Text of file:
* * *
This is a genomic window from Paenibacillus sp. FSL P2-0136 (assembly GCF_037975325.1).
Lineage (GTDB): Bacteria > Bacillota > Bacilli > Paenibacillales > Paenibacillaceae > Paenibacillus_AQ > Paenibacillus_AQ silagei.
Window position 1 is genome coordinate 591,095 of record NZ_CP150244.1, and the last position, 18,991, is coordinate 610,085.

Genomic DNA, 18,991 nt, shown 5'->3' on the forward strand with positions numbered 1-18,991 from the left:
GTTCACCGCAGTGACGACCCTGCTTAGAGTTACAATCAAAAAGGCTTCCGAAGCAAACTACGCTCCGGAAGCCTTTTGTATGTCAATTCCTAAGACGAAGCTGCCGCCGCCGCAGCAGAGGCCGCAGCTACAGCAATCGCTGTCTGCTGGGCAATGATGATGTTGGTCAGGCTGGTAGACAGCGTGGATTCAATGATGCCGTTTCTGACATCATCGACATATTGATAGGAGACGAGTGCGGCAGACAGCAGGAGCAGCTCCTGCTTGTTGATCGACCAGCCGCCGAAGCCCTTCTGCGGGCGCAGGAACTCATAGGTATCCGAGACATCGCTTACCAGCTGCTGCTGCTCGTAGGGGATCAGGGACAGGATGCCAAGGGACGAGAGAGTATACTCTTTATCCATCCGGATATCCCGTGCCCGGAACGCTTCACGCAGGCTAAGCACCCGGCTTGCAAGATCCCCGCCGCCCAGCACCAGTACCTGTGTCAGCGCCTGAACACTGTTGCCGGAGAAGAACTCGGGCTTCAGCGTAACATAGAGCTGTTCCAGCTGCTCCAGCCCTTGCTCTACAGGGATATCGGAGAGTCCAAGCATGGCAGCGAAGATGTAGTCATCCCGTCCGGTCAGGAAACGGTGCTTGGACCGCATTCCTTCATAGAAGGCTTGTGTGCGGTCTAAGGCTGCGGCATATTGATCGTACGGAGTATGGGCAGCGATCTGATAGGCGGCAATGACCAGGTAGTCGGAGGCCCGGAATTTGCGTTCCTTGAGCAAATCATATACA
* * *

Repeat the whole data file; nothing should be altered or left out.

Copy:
This is a genomic window from Paenibacillus sp. FSL P2-0136 (assembly GCF_037975325.1).
Lineage (GTDB): Bacteria > Bacillota > Bacilli > Paenibacillales > Paenibacillaceae > Paenibacillus_AQ > Paenibacillus_AQ silagei.
Window position 1 is genome coordinate 591,095 of record NZ_CP150244.1, and the last position, 18,991, is coordinate 610,085.

Genomic DNA, 18,991 nt, shown 5'->3' on the forward strand with positions numbered 1-18,991 from the left:
GTTCACCGCAGTGACGACCCTGCTTAGAGTTACAATCAAAAAGGCTTCCGAAGCAAACTACGCTCCGGAAGCCTTTTGTATGTCAATTCCTAAGACGAAGCTGCCGCCGCCGCAGCAGAGGCCGCAGCTACAGCAATCGCTGTCTGCTGGGCAATGATGATGTTGGTCAGGCTGGTAGACAGCGTGGATTCAATGATGCCGTTTCTGACATCATCGACATATTGATAGGAGACGAGTGCGGCAGACAGCAGGAGCAGCTCCTGCTTGTTGATCGACCAGCCGCCGAAGCCCTTCTGCGGGCGCAGGAACTCATAGGTATCCGAGACATCGCTTACCAGCTGCTGCTGCTCGTAGGGGATCAGGGACAGGATGCCAAGGGACGAGAGAGTATACTCTTTATCCATCCGGATATCCCGTGCCCGGAACGCTTCACGCAGGCTAAGCACCCGGCTTGCAAGATCCCCGCCGCCCAGCACCAGTACCTGTGTCAGCGCCTGAACACTGTTGCCGGAGAAGAACTCGGGCTTCAGCGTAACATAGAGCTGTTCCAGCTGCTCCAGCCCTTGCTCTACAGGGATATCGGAGAGTCCAAGCATGGCAGCGAAGATGTAGTCATCCCGTCCGGTCAGGAAACGGTGCTTGGACCGCATTCCTTCATAGAAGGCTTGTGTGCGGTCTAAGGCTGCGGCATATTGATCGTACGGAGTATGGGCAGCGATCTGATAGGCGGCAATGACCAGGTAGTCGGAGGCCCGGAATTTGCGTTCCTTGAGCAAATCATATACA